Availability of data and materials

The datasets analyzed in this study are available from the corresponding author on reasonable request.

Abbreviations

TKA:

Total knee arthroplasty

OA:

Osteoarthritis

MBTKA:

Mobile-bearing-type TKA

MPTKA:

Medial pivot-type TKA

MMPTKA:

Mobile medial pivot-type TKA

3D:

Three-dimensional

CT:

Computed tomography

AP:

Anteroposterior

FCX:

Femoral component’s X-axis

ICC:

Intra-class correlation coefficient

SD:

Standard deviation

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Acknowledgements

The authors would like to thank the entire staff of the Department of Radiology of Niigata University Medical and Dental Hospital for their technical support and cooperation.

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The authors declare that they have no funding.

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Authors

Contributions

Conception and design: Dr. OT. Collection of data and analysis: Drs. OT, TM. Interpretation of the data: Drs. OT, TM, TS, SW, GO, HK. Drafting of the article: Dr. OT. Final approval of the article: Drs. OT, TM, TS, SW, GO, HK. All authors read and approved the final manuscript.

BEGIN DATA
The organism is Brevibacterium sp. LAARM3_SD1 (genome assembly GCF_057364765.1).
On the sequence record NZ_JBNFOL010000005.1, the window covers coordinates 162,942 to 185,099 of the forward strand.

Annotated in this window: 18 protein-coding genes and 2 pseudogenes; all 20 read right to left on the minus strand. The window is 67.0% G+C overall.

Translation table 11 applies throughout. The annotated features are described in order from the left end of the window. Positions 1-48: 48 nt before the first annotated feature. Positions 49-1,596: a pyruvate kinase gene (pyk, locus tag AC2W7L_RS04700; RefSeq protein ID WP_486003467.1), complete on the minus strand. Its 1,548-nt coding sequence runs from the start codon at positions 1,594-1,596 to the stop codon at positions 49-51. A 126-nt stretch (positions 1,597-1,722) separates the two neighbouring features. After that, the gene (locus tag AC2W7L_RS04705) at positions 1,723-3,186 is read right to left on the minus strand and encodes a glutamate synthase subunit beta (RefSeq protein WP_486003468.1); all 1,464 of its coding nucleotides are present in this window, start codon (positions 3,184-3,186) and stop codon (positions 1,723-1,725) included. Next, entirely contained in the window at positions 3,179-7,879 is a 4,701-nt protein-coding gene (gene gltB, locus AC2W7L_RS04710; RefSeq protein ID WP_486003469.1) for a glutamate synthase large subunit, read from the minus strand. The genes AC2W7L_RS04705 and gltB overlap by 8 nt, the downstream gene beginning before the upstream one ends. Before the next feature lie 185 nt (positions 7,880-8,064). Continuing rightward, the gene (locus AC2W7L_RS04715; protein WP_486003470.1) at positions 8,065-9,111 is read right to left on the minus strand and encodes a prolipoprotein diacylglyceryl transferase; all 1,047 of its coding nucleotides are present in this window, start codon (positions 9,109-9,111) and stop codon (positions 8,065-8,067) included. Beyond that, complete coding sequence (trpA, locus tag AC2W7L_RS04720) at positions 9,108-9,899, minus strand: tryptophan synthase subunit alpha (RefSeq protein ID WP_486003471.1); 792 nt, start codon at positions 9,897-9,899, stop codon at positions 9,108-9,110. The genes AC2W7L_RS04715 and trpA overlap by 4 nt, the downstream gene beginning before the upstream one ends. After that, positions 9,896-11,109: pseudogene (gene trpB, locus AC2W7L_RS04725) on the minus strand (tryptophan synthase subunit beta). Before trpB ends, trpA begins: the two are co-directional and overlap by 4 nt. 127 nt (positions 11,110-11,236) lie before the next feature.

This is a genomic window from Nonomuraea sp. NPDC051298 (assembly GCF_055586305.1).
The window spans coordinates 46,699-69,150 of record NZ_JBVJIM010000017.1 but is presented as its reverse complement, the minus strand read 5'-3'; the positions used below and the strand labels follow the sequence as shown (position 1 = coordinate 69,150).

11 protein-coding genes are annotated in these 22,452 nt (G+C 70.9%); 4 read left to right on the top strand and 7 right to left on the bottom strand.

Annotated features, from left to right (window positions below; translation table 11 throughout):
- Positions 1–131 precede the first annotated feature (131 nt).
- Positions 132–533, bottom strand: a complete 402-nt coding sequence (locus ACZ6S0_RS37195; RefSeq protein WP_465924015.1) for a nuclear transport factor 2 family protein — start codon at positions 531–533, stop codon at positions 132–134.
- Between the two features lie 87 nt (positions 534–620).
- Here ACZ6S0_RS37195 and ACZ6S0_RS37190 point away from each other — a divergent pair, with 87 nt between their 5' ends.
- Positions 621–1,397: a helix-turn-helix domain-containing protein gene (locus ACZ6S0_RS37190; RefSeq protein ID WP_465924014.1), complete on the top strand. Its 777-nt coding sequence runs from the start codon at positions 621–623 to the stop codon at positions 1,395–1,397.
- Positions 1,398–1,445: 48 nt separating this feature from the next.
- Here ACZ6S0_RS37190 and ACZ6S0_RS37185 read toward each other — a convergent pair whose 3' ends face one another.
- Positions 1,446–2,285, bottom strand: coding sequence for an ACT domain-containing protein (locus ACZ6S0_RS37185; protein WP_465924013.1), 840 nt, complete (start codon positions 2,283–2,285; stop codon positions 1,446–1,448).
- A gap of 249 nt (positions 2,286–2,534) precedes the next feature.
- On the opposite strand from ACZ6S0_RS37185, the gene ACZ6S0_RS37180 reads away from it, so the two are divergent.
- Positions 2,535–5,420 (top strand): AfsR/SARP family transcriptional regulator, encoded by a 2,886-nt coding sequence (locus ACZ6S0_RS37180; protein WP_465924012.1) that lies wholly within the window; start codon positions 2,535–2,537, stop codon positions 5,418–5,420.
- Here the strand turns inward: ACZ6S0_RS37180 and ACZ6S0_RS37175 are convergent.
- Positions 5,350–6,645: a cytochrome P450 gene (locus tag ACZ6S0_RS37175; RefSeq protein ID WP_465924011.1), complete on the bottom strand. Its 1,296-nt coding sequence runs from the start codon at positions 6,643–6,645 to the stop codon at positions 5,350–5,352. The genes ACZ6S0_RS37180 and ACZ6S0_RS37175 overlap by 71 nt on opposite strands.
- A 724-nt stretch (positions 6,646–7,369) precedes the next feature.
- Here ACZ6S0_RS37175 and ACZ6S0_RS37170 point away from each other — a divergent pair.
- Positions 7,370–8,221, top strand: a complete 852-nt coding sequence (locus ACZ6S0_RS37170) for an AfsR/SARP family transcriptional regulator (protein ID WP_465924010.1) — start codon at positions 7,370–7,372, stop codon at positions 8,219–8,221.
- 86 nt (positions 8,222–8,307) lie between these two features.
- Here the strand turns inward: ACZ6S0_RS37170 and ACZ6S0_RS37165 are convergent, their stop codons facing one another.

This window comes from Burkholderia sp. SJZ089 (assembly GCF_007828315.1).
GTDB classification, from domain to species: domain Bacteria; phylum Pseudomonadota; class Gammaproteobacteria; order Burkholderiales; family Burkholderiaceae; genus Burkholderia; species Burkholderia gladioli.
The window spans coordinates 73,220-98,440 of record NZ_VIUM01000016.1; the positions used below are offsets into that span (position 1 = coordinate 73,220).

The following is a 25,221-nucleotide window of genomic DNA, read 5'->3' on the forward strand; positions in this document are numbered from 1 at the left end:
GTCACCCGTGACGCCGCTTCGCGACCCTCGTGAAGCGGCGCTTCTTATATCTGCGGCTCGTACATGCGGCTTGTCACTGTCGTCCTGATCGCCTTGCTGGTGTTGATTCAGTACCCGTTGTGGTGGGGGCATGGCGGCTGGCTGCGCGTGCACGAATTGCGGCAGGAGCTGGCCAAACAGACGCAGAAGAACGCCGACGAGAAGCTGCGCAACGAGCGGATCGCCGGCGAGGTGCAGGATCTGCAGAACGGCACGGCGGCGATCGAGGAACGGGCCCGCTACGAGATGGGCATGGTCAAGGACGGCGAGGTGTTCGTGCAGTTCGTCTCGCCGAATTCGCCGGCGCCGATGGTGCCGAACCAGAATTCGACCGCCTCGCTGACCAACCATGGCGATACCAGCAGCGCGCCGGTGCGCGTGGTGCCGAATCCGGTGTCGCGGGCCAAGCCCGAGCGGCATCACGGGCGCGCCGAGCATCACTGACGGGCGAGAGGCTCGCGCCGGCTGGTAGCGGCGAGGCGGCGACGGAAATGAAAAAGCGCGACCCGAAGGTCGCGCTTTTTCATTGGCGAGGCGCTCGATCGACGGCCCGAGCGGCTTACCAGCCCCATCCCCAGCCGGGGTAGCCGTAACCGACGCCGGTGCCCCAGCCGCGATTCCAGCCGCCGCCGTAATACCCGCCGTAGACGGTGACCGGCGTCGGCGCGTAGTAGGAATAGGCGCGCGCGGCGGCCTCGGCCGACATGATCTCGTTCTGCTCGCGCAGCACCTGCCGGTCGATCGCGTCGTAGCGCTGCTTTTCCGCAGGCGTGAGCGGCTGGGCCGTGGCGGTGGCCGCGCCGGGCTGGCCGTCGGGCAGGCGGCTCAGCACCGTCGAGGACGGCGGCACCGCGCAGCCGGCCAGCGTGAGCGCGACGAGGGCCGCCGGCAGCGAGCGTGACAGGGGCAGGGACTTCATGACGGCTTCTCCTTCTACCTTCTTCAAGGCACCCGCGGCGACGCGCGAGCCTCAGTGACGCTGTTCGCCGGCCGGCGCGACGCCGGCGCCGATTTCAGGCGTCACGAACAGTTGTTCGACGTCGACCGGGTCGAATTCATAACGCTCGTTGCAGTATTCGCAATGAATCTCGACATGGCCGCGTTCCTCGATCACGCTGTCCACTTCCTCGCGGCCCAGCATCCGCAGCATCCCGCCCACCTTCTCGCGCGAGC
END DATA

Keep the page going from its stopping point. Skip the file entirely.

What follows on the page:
Corresponding author

Correspondence to Osamu Tanifuji.

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This study was performed according to a protocol approved by the Investigational Review Boards of our institution (Niigata University, 2017–0156).

All subjects were provided informed consent to participate in this study.

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Tanifuji, O., Mochizuki, T., Sato, T. et al. Mobile medial pivot (lateral slide) type total knee arthroplasty exhibits a medial pivot pattern: three-dimensional motion analysis using cadaveric knees. J EXP ORTOP 9, 122 (2022). https://doi.org/10.1186/s40634-022-00558-9

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Keywords

  • Total knee arthroplasty
  • Knee kinematics
  • Mobile-bearing
  • Medial pivot
  • Three-dimensional to two-dimensional registration technique